Not breathing.

I wrote (210 words):

We’re alone. I recognize the white-and-pink tile of The Facility’s central room. Since I ended the war, they’ve repaired the two-way mirror.

I smile. They’ve hunted me as I’ve hunted to bring her back. And now they want me to try.

Oh, the fools shall have what they’re asking for.

I roll to my side and cradle my daughter. We’re both still nude, but it doesn’t matter. We’ll wear the skins of our enemies soon enough.

I lay my lips against her cold ear. Within, I plunge into silence and face the monster. It waits at my core, hearing my thoughts of blood, and it is already slavering.

I let go, and the monster comes forward.

HEAT.

The heat whispers into Adrianna’s mind, calls to her soul, calls her back. The moment she returns, the heat intensifies. My sweat hisses when it hits the metal table white-hot beneath us.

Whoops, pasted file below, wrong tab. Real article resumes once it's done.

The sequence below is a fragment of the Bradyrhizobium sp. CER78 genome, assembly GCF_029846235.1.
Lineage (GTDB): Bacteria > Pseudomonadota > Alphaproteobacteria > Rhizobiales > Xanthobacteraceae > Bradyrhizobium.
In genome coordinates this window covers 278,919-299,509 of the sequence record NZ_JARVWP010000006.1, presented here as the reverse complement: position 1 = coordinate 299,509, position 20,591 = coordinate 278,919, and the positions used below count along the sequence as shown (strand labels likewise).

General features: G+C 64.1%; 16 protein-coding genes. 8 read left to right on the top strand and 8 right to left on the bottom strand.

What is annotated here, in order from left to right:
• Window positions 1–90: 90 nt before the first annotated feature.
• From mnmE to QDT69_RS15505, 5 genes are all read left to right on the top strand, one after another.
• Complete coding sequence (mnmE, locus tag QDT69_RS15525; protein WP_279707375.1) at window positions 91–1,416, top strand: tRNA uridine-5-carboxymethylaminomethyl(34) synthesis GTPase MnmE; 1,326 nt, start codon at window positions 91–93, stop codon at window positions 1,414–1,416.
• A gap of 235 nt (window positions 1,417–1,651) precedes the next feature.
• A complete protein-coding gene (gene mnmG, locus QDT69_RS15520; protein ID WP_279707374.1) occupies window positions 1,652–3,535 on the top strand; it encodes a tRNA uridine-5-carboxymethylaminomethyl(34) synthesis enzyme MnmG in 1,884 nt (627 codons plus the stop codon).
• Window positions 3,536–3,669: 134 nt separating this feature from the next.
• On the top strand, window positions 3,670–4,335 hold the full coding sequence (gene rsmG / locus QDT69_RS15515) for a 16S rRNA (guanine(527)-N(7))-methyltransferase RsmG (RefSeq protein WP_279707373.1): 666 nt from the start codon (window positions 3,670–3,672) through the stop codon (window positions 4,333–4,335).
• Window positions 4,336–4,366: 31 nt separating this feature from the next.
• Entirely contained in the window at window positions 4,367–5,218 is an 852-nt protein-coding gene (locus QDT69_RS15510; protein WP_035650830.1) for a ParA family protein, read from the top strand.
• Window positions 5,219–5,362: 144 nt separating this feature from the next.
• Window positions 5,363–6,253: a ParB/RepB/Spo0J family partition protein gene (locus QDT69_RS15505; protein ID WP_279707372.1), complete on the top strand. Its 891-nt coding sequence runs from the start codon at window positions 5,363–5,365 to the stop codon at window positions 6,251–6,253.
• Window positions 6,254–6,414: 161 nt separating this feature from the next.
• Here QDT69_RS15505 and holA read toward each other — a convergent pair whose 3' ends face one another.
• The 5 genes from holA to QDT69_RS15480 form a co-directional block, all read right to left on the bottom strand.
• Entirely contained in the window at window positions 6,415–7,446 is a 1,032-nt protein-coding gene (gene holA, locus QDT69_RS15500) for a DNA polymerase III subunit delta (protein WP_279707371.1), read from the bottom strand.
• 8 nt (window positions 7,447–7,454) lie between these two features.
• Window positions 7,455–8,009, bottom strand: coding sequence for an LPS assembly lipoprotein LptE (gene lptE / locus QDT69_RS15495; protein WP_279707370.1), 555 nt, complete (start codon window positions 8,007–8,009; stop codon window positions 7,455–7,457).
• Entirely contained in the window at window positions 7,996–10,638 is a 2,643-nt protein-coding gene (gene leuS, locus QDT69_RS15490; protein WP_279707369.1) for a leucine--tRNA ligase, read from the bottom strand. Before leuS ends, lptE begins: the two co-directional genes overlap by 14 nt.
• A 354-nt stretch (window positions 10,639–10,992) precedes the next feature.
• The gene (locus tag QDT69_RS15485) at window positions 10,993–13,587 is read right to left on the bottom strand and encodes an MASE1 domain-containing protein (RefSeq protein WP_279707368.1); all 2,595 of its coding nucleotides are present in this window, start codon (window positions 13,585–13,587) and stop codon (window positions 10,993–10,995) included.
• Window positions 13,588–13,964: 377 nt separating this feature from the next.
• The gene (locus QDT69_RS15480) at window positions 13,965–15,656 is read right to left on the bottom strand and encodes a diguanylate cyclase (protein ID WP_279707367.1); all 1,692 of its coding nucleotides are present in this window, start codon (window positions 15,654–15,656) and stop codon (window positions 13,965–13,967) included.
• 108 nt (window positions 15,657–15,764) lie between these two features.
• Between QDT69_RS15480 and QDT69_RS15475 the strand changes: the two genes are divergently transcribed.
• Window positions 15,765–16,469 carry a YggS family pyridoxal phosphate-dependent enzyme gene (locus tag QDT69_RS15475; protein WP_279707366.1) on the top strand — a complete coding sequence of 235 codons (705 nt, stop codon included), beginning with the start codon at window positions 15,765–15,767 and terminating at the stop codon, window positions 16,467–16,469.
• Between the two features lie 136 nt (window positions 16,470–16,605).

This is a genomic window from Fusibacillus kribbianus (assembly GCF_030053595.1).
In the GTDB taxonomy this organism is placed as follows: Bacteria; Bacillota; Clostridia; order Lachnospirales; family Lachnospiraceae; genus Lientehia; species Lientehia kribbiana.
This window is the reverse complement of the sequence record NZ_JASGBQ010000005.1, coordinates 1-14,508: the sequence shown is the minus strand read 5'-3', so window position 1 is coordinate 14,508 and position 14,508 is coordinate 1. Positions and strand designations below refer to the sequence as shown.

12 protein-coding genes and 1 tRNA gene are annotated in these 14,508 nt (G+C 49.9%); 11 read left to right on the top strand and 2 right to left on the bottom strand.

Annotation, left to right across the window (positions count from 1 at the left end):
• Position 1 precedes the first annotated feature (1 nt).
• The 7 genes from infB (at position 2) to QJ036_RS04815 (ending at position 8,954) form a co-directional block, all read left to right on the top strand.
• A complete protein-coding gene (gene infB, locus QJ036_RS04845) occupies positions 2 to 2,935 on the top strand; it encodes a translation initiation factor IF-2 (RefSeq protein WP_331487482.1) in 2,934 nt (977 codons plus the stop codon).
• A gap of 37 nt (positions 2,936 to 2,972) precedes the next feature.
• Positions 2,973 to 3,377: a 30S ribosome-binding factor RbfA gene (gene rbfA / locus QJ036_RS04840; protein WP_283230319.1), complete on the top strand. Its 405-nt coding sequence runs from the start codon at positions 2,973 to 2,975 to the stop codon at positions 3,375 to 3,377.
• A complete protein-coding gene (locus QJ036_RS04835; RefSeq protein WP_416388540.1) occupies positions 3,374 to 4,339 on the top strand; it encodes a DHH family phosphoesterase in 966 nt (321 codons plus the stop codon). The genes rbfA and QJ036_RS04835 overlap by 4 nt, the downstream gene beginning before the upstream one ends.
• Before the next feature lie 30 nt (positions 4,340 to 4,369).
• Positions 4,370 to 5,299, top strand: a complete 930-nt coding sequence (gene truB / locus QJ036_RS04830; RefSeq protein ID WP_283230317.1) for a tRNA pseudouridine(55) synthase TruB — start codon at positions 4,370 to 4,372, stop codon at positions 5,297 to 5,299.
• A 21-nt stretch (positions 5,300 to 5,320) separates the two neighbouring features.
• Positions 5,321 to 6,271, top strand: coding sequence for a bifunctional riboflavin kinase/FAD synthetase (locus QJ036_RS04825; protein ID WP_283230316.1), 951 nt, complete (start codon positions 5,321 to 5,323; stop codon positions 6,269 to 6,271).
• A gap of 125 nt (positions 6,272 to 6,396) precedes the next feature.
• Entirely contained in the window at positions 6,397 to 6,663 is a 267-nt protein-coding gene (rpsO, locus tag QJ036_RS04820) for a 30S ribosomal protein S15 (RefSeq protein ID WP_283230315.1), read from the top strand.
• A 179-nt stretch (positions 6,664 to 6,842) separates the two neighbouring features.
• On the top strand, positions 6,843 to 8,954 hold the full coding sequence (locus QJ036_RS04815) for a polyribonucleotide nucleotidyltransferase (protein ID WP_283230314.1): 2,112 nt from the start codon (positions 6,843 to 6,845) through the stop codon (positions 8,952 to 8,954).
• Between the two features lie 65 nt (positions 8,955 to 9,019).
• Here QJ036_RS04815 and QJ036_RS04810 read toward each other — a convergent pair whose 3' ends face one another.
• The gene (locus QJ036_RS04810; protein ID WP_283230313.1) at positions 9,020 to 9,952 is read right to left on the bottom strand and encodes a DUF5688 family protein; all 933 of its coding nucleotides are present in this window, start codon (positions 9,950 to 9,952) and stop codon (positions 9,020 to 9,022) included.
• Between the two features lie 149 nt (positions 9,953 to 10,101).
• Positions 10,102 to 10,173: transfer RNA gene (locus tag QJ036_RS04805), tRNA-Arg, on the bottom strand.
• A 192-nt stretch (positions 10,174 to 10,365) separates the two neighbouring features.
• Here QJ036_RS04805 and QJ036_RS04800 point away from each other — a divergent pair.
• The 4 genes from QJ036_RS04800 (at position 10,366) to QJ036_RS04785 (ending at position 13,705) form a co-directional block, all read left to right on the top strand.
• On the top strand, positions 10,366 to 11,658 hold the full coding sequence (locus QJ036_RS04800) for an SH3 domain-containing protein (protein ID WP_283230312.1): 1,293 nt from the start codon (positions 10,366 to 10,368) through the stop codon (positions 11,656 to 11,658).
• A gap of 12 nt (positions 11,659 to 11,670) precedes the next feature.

Adrianna breathes.

I reach out.

Beyond the two-way mirror wait the minds of our “captors.” The monster’s heat enters them. Pillages. Their screams are like those of the ones I mind-raped to end the war.

“Mama?”

YES.

“Can we go home?”

YES.

The monster and I lead my daughter from the central room as, once again, the mirror shatters behind me.

THE END

Flash Fiction Challenge: Continuing Someone Else’s Story, Part 4

Hile, inklings! Today I bring you my latest entry for author Chuck Wendig’s December Flash Fiction Challenge.

My entry for Part 1 is here. Genre: fantasy, coming-of-age.

My entry for Part 2 is here. Genre: horror? There’s a vampire, anyway.

My entry for Part 3 is here. Genre: paranormal. Witches, a priest, and mutant skeletons.

What follows is my latest entry!
Rebecca Douglass started it with Part 1.
Connie Cockrell picked it up for Part 2.
Andy Decker continued with Part 3.
My addition follows Andy’s.

UPDATE: Jeremiah Boydstun picked this up for Part 5! His conclusion to the story follows my part.

Millions of Cats